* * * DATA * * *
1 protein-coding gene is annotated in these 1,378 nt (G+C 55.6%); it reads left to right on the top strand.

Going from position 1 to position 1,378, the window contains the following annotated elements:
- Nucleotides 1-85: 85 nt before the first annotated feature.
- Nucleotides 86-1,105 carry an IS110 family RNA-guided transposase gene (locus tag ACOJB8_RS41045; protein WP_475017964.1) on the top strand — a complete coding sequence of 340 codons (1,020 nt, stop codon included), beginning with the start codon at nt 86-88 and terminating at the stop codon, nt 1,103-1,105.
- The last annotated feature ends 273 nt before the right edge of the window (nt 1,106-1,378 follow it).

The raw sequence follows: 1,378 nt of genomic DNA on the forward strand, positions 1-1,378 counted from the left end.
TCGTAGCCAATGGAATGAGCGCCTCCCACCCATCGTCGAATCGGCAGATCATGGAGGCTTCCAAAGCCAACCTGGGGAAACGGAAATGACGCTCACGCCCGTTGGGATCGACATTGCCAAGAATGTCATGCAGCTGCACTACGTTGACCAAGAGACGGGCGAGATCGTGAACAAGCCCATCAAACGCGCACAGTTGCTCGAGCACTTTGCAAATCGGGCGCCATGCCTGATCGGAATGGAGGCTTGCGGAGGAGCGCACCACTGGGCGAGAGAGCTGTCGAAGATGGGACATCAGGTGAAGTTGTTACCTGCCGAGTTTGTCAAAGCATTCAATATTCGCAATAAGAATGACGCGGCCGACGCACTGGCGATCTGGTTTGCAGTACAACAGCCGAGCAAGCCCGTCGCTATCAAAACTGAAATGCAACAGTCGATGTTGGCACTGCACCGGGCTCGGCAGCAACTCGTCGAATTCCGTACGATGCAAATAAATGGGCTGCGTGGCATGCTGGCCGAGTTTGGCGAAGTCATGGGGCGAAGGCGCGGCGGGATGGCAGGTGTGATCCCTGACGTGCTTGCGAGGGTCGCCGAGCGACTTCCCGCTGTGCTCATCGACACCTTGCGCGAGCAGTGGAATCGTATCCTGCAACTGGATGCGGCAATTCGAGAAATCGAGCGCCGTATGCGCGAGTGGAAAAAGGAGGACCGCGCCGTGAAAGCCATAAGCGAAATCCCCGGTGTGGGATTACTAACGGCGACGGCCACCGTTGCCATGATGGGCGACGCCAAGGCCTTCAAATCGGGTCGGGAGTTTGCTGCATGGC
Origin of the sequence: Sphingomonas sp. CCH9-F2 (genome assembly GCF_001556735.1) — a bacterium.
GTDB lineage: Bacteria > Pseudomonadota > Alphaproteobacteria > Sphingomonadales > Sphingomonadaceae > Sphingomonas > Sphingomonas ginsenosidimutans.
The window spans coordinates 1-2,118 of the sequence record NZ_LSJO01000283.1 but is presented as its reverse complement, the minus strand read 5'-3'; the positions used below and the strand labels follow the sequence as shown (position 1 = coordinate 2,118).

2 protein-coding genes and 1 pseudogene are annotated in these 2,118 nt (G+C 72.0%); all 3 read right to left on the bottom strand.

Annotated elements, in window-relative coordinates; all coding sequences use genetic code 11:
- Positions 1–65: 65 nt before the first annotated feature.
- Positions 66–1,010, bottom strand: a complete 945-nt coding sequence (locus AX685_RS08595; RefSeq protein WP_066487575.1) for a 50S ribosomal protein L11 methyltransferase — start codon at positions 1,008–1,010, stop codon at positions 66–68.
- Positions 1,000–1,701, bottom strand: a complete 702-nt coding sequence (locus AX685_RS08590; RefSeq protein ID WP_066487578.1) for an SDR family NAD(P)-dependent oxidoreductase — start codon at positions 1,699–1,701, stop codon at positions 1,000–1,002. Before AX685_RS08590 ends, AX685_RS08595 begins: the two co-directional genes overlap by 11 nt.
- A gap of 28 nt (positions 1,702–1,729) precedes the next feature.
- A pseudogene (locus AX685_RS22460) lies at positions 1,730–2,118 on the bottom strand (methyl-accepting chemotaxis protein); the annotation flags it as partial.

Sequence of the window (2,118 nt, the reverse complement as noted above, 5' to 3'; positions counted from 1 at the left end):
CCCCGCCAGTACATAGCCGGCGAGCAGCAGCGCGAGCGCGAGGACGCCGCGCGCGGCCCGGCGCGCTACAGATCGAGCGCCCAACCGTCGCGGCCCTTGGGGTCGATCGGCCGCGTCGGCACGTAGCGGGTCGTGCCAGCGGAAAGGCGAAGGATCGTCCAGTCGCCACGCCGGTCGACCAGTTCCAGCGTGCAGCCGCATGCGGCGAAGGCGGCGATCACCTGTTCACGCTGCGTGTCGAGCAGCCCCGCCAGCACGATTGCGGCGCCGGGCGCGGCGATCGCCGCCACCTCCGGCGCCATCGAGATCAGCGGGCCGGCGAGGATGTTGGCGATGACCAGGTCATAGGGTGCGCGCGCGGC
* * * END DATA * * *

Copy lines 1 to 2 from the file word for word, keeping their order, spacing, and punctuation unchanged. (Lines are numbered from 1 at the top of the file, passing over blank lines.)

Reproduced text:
1 protein-coding gene is annotated in these 1,378 nt (G+C 55.6%); it reads left to right on the top strand.

Going from position 1 to position 1,378, the window contains the following annotated elements: